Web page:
? Let's do an Overlooked Manga Festival
Last week, I covered the adorable Chikyu Misaki
, about cute little girls protecting a cute little sea monster. So of course this week I'm going to talk about a comic that consists of nothing but a teenage girl blowing people's brains out.
Hey, it's still got cute girls and little kids. Bambi, a stone-cold assassin who introduces herself as "Me Bambi" and is apparently capable of killing without remorse because she possesses the mental sophistication of a preschooler--in other words, a woman after my own heart--steals a mute, unappealing little boy from some kidnappers and sets out to deliver him to her bosses, the unseen "old men."
The journey takes them through a weird, blighted, Americanized landscape, where Bambi fights cowboys, truckers, masked wrestlers, hired guns, and other weirdoes, like something out of a Quentin Tarantino film or "Six String Samurai" (does anyone else out there love that movie?). And on her tail are the original kidnappers, led by a vampire pop-star Elvis lookalike named Gabba King, who sends women into paroxysms of lust and is searching for the secret to immortality. No, really. Check out Gabba King's groupies.Bambi and Her Pink Gun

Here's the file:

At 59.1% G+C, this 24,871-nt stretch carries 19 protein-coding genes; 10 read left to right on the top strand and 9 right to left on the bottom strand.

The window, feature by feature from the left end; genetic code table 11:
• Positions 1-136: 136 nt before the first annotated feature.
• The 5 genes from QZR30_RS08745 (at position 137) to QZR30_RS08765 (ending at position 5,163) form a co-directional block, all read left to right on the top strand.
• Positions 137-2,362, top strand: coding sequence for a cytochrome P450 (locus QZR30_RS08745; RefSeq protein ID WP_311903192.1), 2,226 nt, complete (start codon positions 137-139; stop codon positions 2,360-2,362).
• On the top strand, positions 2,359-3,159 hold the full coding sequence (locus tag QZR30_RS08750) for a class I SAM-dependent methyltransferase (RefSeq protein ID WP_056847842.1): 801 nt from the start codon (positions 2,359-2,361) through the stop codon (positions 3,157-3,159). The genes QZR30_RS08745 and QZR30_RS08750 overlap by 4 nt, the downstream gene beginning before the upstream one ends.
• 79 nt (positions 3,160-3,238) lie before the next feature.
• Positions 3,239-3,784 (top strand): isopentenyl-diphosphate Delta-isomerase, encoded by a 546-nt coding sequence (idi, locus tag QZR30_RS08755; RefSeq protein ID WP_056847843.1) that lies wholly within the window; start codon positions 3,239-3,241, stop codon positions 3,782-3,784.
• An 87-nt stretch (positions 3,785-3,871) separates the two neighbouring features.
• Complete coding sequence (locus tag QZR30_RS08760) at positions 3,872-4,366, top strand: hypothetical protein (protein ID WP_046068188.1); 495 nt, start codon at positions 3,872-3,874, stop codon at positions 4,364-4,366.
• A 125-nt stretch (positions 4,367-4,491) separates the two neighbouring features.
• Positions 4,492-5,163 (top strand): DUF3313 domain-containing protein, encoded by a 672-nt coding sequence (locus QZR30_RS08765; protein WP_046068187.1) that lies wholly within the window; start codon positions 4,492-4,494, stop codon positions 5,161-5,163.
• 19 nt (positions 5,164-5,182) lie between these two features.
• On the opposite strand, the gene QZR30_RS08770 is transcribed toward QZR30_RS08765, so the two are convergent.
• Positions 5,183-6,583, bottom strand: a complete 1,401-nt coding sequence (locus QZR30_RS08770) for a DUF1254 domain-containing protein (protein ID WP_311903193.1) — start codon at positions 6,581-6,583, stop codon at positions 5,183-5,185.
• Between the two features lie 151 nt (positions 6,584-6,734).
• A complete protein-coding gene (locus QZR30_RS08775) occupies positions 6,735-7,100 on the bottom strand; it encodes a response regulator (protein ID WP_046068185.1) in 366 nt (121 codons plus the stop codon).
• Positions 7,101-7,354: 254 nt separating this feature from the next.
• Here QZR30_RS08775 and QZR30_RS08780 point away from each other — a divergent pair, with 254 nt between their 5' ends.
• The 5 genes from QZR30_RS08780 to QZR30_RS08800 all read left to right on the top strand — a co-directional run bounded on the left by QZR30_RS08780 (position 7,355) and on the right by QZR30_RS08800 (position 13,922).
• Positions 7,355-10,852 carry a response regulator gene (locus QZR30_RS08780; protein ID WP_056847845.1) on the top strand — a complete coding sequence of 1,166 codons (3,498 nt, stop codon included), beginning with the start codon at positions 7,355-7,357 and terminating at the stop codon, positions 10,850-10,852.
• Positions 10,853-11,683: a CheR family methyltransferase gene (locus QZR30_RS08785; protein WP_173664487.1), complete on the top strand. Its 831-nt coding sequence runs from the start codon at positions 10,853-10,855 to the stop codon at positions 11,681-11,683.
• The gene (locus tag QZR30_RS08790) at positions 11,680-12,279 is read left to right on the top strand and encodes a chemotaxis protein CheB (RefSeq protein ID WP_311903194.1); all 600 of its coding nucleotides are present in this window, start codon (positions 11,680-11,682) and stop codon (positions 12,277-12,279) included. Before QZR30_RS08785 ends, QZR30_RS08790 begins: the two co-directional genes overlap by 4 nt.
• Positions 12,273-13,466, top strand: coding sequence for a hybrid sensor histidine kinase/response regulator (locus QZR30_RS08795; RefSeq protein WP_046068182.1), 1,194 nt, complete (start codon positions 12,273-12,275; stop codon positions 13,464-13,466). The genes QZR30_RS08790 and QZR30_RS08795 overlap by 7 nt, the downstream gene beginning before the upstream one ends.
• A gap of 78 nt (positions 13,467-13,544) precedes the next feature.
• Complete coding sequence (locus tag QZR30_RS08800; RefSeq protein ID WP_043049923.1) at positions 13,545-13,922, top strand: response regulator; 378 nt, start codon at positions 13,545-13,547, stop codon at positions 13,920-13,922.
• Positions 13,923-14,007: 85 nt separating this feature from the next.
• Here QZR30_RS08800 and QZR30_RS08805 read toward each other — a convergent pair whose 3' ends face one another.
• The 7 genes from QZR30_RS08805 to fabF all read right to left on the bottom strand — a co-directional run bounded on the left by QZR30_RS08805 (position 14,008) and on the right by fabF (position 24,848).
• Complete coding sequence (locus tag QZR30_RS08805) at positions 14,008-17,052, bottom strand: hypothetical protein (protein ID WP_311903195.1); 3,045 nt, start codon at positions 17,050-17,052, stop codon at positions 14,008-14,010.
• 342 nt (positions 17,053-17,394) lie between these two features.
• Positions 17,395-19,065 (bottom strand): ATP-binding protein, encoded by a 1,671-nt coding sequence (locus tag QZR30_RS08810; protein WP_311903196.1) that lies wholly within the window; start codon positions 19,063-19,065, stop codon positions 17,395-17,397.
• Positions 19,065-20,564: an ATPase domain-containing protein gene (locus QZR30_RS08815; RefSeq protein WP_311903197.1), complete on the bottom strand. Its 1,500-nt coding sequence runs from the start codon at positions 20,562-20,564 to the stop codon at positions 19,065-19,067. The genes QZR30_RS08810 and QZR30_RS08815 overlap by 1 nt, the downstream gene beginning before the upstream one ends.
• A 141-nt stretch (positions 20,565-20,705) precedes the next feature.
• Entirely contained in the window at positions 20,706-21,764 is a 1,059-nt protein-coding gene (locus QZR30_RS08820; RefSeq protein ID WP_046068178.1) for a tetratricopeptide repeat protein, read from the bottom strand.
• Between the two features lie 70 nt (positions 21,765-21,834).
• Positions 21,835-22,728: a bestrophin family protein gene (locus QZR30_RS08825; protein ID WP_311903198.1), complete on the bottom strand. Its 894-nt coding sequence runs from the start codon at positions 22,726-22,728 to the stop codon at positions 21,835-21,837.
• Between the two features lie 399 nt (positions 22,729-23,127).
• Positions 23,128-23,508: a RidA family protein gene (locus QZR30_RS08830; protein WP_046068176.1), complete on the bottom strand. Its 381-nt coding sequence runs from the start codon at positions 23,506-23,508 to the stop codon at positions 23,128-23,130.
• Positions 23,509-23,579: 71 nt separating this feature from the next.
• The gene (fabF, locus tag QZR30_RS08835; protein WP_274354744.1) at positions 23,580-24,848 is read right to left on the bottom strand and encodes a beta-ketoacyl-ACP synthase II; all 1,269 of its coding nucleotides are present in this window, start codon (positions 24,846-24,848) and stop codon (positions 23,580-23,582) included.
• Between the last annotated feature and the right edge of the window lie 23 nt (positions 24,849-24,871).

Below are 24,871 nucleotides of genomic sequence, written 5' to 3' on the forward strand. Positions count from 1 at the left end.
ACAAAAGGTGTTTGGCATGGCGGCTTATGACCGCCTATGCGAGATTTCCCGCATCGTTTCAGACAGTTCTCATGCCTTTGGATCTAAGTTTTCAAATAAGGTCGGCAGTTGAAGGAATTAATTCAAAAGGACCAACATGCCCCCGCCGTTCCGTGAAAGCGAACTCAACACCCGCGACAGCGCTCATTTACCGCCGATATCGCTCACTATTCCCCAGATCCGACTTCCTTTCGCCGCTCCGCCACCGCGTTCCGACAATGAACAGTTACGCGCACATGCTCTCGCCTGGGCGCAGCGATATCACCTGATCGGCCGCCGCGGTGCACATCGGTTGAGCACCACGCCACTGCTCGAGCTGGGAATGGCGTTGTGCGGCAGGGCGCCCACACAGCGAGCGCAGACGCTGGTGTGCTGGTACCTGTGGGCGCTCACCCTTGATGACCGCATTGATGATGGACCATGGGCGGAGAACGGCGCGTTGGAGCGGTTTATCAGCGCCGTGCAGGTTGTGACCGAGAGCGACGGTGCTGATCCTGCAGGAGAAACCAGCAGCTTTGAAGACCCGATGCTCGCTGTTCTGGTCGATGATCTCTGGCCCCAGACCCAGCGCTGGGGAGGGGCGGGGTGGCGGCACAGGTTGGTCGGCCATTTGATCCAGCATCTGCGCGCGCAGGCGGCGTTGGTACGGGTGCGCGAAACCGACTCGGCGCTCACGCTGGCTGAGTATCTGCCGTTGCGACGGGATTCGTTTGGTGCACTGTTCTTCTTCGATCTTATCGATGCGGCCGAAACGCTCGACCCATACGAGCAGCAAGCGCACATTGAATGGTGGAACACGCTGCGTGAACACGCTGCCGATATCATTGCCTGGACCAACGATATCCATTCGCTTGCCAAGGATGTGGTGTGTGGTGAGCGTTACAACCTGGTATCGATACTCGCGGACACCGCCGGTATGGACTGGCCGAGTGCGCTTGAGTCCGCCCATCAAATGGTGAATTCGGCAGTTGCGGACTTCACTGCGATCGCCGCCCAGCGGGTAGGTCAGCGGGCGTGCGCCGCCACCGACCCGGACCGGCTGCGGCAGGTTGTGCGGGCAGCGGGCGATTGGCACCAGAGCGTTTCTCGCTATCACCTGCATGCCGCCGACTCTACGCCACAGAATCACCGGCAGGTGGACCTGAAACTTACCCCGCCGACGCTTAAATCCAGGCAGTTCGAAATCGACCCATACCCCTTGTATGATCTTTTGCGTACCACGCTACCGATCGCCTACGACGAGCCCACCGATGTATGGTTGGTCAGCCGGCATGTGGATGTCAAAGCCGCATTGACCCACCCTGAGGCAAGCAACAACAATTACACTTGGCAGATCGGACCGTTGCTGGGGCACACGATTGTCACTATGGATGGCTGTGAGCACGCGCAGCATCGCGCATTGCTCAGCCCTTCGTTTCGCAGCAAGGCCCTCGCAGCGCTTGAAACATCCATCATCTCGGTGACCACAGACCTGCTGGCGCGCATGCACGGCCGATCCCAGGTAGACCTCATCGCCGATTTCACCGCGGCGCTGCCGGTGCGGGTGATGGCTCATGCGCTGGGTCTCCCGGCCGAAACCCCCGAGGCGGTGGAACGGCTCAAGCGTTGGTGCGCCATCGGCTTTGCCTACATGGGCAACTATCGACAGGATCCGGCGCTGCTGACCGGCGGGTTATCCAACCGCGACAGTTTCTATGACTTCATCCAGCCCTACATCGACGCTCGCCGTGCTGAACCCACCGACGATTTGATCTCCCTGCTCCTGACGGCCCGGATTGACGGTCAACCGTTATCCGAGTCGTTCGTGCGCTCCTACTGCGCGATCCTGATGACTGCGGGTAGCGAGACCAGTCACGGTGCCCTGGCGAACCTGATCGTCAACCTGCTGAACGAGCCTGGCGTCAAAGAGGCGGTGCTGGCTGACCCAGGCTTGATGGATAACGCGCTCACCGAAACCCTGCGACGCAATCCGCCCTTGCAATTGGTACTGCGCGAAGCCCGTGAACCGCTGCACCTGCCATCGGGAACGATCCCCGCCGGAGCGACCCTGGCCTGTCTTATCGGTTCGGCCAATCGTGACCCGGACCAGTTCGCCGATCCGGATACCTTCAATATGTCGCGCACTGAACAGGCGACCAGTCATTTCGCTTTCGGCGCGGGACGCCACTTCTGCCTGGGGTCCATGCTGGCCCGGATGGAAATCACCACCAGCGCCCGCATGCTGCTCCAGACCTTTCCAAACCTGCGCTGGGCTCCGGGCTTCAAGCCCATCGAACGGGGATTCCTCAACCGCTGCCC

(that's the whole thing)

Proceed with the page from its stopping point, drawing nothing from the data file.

basically exists for no reason but to give Kaneko Atsushi the opportunity to draw stylish, hyperviolent action scenes. His art style is, as you can see, very un-manga-like, much more similar to American alt-cartoonists; depending on what he's drawing, he reminds me alternately of Mike Allred, Charles Burns, and early Dan Clowes. He even works in visual nods to American countercultural cartoon icons like Zap Comix and the Grateful Dead bears, mixed in with periodic tributes to trashy Asian pop culture.